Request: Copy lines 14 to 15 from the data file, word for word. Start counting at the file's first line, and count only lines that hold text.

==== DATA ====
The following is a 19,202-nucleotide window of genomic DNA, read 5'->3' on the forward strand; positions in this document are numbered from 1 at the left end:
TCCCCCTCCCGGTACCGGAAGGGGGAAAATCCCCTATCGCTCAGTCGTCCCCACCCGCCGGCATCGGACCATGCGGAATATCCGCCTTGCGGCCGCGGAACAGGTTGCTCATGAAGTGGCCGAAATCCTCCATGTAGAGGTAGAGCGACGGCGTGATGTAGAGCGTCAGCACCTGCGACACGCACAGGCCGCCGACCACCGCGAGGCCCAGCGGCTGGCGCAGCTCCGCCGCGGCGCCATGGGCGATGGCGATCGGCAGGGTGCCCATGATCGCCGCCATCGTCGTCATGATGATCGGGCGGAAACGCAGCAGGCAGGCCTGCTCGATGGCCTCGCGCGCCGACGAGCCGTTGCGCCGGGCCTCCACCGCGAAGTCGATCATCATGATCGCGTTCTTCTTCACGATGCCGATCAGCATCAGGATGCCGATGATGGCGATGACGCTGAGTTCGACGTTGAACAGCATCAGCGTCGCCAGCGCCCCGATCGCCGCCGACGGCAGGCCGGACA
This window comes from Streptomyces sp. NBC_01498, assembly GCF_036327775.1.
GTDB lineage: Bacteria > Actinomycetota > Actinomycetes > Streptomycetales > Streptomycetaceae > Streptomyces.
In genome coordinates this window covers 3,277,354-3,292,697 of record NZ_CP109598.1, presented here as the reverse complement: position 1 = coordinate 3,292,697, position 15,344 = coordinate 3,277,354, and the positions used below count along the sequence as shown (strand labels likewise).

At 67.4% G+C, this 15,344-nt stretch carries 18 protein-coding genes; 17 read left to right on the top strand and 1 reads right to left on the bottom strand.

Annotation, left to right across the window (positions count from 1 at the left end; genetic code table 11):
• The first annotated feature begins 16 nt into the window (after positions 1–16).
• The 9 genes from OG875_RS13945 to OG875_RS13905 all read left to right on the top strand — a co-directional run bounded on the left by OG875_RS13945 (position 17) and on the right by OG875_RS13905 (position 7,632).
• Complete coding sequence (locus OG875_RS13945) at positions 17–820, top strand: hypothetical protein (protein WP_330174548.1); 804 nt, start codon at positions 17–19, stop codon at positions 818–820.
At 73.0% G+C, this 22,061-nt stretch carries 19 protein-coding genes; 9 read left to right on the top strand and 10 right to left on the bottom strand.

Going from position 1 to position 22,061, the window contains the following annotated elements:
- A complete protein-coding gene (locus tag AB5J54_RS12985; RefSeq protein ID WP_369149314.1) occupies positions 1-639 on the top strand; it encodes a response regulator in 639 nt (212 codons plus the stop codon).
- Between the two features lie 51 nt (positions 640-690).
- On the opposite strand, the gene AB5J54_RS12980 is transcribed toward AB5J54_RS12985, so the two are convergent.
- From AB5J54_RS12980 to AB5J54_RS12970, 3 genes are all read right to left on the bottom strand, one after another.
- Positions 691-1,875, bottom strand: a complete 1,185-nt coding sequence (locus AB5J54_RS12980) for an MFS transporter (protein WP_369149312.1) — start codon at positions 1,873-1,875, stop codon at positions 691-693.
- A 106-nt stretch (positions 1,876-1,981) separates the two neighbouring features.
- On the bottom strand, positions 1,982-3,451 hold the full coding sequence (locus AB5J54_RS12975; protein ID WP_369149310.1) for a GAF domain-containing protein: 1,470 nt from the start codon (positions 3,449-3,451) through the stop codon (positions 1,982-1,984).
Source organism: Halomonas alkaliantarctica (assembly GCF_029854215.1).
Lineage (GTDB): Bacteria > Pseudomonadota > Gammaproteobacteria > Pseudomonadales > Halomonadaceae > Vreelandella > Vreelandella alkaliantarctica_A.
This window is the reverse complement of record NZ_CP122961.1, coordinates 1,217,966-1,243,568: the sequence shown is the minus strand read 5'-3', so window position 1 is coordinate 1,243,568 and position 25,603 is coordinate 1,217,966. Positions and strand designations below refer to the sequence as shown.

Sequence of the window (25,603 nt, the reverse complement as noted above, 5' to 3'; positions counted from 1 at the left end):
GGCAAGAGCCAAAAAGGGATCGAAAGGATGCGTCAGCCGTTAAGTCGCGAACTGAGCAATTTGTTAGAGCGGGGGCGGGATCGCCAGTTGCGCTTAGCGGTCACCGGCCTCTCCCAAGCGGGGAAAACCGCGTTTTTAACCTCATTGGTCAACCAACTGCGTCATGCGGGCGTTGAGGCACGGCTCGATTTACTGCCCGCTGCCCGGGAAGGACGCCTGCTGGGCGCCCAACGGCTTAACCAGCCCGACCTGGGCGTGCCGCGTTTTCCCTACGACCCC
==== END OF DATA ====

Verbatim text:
- Between the two features lie 51 nt (positions 640-690).
- On the opposite strand, the gene AB5J54_RS12980 is transcribed toward AB5J54_RS12985, so the two are convergent.